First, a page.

N.E.R.D.: They Are The Prototype

The cold and gloomy April weather did nothing to dissuade thosedie heart N.E.R.D. fans from skipping class, only to wait anxiouslyoutside of Cramton Auditorium in the pouring rain to meet one ofthe industries’ hottest bands.  

On Monday April 12, 2004, Pharell Williams andShay Haley, two thirds of the trio that make up the Neptunes, AKA,N.E.R.D, sat comfortably on a stage before a handful of members ofthe Howard University community. They answered questions about thecurrent state of the music industry, their new album, the creativeaspects that differentiate this clique from their competition andmost interestingly gave attendees the 411 on their personal lives. 

The atmosphere was relaxed, with a DJ mixing avariety of Neptune tracks while the prolific pair slouched inchairs. Both group members were fully clothed in BBC (BillionaireBoys Club) attire; a clothing and footwear line, Pharell launchedin the fall of 2003 for people that “wear what they want to wearbecause they want to wear,” as Williams proudly admitted whenquestioned about the motivation behind the collection arose.  

The collection, a unique collaboration betweenWilliams and Reebok, takes inspiration from alternative sports likeskateboarding, to create an athletic aesthetic and enjoyable style. 

“The line is a little pricey but at the end ofthe day it’s cool because it’s virtually for people that feel thesame way we do,” said Williams. 

There were no screaming fans, no aggressivegroupies, just a cluster of N.E.R.D. supporters who seemed hungryto receive live feedback from the revolutionary production possenotorious for crafting hits for acts like Jay Z, Busta Rhymes,Usher, Britney Spears, and Justin Timberlake, just to name a few. 

Howard University sophomore and politicalscience major Amber Bryant shyly stated that she came out to theforum to support the group because she respects their originalityand appreciates the overall idea of the group diverting from makingconventional music.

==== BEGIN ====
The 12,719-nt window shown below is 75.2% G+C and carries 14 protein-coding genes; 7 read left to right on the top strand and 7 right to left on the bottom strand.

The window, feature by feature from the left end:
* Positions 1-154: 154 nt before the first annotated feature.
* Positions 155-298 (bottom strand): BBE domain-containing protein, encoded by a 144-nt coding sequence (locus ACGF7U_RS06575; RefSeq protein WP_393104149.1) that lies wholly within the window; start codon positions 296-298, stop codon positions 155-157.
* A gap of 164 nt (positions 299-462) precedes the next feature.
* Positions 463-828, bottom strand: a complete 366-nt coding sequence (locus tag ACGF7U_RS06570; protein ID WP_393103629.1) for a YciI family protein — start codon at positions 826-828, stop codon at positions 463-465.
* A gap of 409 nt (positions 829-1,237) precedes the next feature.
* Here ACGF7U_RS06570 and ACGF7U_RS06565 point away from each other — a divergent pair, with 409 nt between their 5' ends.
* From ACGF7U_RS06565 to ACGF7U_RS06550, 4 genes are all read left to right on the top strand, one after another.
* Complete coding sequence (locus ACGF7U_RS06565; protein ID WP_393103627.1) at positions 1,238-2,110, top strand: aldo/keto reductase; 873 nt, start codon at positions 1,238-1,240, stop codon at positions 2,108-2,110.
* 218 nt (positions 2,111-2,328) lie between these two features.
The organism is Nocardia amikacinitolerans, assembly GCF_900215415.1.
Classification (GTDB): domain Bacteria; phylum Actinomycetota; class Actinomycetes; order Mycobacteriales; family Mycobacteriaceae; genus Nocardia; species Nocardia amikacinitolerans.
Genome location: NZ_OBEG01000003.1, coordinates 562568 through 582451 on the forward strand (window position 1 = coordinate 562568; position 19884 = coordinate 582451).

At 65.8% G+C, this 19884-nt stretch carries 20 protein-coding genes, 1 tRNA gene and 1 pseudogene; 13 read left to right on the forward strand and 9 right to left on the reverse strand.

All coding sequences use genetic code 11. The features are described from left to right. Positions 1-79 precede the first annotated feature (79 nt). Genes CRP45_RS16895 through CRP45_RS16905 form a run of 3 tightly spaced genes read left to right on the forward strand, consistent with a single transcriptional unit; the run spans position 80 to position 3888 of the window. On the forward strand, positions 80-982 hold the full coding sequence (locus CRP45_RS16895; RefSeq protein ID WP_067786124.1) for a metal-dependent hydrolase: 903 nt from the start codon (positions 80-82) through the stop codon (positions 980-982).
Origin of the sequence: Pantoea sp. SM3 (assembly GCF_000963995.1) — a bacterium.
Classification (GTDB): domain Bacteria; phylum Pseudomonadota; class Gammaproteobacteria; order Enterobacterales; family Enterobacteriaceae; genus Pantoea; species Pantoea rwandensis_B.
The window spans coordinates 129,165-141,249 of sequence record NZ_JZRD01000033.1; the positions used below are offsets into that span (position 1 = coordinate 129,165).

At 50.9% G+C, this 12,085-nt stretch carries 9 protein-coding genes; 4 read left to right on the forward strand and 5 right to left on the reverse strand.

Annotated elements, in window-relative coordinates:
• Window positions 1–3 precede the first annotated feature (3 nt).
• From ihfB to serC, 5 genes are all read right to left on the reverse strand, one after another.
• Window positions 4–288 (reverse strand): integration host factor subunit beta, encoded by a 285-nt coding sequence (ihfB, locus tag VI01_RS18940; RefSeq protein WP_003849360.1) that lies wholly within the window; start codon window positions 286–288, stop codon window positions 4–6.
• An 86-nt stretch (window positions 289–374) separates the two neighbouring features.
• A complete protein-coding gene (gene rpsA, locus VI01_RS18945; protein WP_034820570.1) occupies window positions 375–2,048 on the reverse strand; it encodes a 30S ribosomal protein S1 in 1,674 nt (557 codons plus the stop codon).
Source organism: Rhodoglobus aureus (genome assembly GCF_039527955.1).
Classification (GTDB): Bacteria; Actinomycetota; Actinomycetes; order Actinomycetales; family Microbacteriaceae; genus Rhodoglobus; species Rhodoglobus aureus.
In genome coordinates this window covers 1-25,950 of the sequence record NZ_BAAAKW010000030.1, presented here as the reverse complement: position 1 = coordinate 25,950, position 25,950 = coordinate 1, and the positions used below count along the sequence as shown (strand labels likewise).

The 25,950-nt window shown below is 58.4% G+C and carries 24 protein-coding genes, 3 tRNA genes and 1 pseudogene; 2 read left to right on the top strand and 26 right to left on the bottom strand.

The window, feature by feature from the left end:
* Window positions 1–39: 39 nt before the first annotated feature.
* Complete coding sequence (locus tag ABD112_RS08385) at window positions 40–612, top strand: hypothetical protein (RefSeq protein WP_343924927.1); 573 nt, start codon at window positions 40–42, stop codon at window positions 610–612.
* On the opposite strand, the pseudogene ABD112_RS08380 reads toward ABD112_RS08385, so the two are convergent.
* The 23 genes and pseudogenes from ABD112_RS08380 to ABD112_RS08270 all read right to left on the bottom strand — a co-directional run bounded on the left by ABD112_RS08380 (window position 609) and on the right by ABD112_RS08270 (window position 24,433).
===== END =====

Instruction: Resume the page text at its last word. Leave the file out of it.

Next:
“I came out to see both Chad and Pharell but Ireally wanted to meet my future husband,” giggled Bryant.  

While this on-campus venue had the capacity tohouse more than 1,500 people, 200 seats were barely occupied.However, attendees did enjoy a charismatic discussion from amusical brainchild, whose name is an acronym for No oneEver Really Dies.

“The Neptunes are what we are and N.E.R.D. iswhat we do,” explained Pharell on Monday, when questioned about thesignificance of the group’s alias. “We want to open people’s mindsto different types of music,” Williams went on to say.  

The trio, who met over a decade ago in their hometown ofVirginia Beach, VA have been able to preserver in the callousworlds of music, fashion and entertainment, inclusive of so manyruthless individuals who are solely in the business of makingmoney, by staying committed to their creativity and being true towhat they individually and collectively enjoy doing; making musicand being themselves.  

While Pharell did most of the talking duringthe general Q&A, Shay opened up and was much more vocal in theprivate press interview held behind stage in the Green Room,following the general forum.  

Shay stated during this discussion, “being youand staying focused” is the only real advice he could honestlyoffer to HU students aspiring to make a career in the industry. 

“Being open minded, more so than anything anddoing us is our only niche. We always had an ill perception oflife, always appreciated every little thing, down to the minuteaspects of life. Stay focused and don’t let anyone deter you fromwhat you’re trying to achieve!”  



While many often attempt to typecast the groupas a hip hop band that creates hip-hop music, Williams made itclear that this was merely a misconception. “We make music for themind, our goal as a group is to elevate people.”  

With a strong belief in the afterlife and inthe ideology that, an individuals’ energy can ultimately never bedestroyed, Williams and Haley jointly admitted that theircontinuous success is not premised on radio play, video spins norheavy media attention but rather on their commitment to deliverinnovative music.  

“We do it for the glory of music” blurtedPharell shortly before the duo prepared to exit the stage and signautographs and take pictures with fans. 

“The group doesn’t get much attention from themedia but we have excellent crowd support and that’s what makes methankful for creating.” 

N.E.R.D.’s latest album, “Fly or Die” has beenin stores since March 23, 2004 and features sounds that represent awide spectrum of styles that truly influenced each member of theclan.  From ClassicRock to Old Funk, the trio has blossomed in this album, goingplaces musically they have never been before.  

“Everybody listens to everything. Good musictranscends and has no barriers,” concluded Pharell Williams.

For more information on the Neptunes, visitwww.n-e-r-d.com